Basketball season has finally arrived, and the North Carolina Tar Heels kicked things off with a little revenge over the Wofford Terriers. Just a year after the devastating loss in the Dean Dome, the Tar Heels travelled to Spartanburg, South Carolina, and returned the favor, 78-67. Here are the winners and losers from the matchup.
Cameron Johnson: Johnson had a very strong debut, rightfully earning our player of the game honor. After his first season in Chapel Hill was muddled by injuries, Johnson is now 100% healthy, and it shows.
He nailed five of his seven attempts from deep, three of which came during a crucial stretch in the second half when the Tar Heels were still struggling to pull away. He also recorded eight rebounds, two steals, and two assists to go along with a not-so-great three turnovers.
In Johnson’s final season with Pitt, he was considered a very reliable perimeter threat as he shot a 42% clip from deep. Roy Williams and his staff expected to receive that same shooting prowess when he decided to commit to the Tar Heels. Things didn’t go quite as planned.
After suffering a knee injury that kept him out of the first eleven games of the season, Johnson made his Carolina debut against who other than the Wofford Terriers, a game that would ultimately go down as one of, if not, the worst home loss in the Roy Williams era. For the rest of the season, Johnson dealt with a recurring hip injury that noticeably hindered his explosiveness, and he managed just 34% from outside.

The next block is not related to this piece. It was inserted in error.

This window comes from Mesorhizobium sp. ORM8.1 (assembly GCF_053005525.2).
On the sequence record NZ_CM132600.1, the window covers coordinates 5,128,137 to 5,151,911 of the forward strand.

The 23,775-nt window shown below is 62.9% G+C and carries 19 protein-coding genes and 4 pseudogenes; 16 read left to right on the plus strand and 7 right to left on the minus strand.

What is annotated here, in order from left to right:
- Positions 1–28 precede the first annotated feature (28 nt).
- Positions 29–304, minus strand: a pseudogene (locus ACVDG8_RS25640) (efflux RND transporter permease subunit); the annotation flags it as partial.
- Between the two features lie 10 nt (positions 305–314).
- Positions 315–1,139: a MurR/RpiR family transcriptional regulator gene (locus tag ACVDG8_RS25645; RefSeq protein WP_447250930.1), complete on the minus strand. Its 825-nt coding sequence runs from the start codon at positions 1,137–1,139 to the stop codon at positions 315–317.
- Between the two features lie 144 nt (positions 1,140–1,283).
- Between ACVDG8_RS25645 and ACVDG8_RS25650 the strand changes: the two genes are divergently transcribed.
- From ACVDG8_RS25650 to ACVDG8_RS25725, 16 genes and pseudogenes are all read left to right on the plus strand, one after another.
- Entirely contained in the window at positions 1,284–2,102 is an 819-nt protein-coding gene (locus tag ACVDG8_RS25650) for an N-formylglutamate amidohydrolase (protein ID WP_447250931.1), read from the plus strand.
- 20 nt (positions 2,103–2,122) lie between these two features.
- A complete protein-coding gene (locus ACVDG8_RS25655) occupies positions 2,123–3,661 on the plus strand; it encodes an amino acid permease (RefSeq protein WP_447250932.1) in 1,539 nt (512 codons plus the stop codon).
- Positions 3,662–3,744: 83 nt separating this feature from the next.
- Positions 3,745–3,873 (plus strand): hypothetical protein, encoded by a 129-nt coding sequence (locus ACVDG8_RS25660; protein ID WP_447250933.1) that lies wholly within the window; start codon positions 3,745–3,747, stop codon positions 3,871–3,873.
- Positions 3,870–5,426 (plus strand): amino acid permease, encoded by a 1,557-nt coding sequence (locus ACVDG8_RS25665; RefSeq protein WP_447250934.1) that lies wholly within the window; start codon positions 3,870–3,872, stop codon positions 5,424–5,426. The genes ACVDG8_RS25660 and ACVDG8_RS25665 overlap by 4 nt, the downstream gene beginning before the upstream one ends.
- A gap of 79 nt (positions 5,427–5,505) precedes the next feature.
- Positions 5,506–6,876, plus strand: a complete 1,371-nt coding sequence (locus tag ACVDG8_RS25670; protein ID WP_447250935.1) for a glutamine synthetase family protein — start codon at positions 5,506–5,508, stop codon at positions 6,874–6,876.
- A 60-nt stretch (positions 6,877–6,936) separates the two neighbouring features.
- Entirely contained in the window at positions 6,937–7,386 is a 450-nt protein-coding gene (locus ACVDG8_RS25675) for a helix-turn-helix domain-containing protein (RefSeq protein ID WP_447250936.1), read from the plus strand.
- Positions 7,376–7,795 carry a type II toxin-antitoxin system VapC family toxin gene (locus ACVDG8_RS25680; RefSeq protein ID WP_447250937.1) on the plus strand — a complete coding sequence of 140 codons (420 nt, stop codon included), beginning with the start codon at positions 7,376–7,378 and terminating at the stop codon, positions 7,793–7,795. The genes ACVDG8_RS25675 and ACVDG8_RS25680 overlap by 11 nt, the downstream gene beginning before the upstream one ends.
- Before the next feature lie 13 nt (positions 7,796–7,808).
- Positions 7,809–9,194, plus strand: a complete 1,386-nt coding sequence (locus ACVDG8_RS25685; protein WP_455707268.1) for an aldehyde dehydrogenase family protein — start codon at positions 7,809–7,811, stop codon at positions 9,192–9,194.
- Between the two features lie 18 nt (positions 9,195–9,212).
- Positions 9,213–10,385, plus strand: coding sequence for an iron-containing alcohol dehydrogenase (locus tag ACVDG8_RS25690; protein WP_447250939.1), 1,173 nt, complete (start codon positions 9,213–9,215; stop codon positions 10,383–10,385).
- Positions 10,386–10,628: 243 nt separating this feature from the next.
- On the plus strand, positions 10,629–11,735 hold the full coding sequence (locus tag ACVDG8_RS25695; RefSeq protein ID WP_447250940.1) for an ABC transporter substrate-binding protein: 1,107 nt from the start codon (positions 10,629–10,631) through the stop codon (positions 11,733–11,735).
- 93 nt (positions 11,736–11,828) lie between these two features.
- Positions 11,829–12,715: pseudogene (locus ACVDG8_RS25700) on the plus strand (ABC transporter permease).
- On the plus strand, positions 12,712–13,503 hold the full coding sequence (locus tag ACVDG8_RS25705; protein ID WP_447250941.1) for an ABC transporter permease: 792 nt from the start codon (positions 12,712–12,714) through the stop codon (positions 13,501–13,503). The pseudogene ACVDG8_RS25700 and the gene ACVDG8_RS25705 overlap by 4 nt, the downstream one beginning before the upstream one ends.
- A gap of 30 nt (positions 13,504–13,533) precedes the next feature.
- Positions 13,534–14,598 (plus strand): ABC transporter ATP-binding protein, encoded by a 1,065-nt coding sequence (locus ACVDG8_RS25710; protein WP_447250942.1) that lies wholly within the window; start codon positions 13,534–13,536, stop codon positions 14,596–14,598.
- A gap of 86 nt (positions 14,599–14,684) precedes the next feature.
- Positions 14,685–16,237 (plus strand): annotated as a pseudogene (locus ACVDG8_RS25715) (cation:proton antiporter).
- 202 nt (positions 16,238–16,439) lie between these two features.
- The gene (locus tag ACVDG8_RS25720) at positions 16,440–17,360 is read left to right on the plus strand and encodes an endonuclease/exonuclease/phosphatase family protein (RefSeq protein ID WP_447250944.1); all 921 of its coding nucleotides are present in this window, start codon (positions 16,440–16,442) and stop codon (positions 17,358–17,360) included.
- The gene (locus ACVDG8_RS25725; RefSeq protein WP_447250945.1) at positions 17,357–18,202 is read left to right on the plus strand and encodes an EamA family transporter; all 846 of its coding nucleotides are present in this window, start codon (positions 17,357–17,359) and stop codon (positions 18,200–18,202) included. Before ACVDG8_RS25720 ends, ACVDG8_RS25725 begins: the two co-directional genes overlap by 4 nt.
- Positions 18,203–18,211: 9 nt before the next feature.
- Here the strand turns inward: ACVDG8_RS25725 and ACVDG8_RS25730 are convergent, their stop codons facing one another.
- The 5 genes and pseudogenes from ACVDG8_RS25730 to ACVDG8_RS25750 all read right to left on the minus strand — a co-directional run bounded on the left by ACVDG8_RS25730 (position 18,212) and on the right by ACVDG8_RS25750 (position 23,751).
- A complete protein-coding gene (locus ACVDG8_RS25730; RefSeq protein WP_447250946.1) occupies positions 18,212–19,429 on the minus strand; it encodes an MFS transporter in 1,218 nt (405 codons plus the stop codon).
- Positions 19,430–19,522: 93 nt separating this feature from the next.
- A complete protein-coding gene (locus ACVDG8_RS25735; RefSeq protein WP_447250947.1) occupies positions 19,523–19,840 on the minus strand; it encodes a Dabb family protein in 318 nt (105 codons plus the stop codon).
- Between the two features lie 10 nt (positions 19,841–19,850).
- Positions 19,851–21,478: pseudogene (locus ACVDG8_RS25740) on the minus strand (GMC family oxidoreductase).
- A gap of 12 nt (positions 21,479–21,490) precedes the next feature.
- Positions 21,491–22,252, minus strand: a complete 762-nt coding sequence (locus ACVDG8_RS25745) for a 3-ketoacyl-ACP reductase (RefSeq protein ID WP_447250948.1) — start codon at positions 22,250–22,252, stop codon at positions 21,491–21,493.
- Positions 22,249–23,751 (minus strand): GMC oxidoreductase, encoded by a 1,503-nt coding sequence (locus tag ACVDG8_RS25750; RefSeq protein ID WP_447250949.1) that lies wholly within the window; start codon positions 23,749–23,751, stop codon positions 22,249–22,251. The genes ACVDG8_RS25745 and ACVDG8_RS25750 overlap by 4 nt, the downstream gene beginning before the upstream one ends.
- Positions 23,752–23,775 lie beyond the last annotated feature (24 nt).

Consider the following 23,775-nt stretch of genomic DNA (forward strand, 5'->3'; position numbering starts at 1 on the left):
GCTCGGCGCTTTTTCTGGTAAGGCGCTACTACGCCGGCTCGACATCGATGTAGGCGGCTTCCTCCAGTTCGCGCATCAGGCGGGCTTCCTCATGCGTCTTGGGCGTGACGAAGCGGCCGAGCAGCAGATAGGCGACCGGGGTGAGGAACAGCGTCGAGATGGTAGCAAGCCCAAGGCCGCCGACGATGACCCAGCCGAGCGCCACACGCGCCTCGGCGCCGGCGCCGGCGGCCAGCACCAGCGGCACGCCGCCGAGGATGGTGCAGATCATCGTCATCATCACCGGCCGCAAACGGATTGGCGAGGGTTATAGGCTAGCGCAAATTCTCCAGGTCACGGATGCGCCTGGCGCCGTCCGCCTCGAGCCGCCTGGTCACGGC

Hip surgery in the offseason seems to have worked wonders, however, as Johnson is not only shooting the ball like he’s capable of, but there’s a clear difference in his quickness and agility, especially on the defensive end.
It’s nice to see Johnson finally able to play up to his potential, and it’s even nicer to see hime return the favor to the Terriers on their home court.
Three Point Defense: To be clear, this isn’t some declaration that Carolina is finally an above-average team defending the perimeter, not yet at least. Last year’s small-ball lineup was supposed to bring improvement in this area, and that bunch ranked 316th in the country in opponent three point percentage. But the fact remains that on Tuesday night, the Tar Heels stifled a team that shot 41% from three last season, allowing just 9 makes on 35 attempts.
The driving force behind that number was Kenny Williams and the job he did on Fletcher Magee, a 44% three-point shooter just a year ago who was held to 3-16 from beyond the arc. Magee has a propensity for hitting tough shots, but he was rarely afforded easy ones with Williams draped over him all game long.
Williams wasn’t the only one who made his mark defensively. Nassir Little and Leaky Black showed off their versatility in being able to guard multiple positions. Seventh Woods, another player who’s healthy for the first time since he’s been at Carolina, did a solid job staying in front of Wofford’s lead guard, Storm Murphy. Johnson, who was a defensive liability at times last year, moved his feet really well and bothered the Terriers with his length.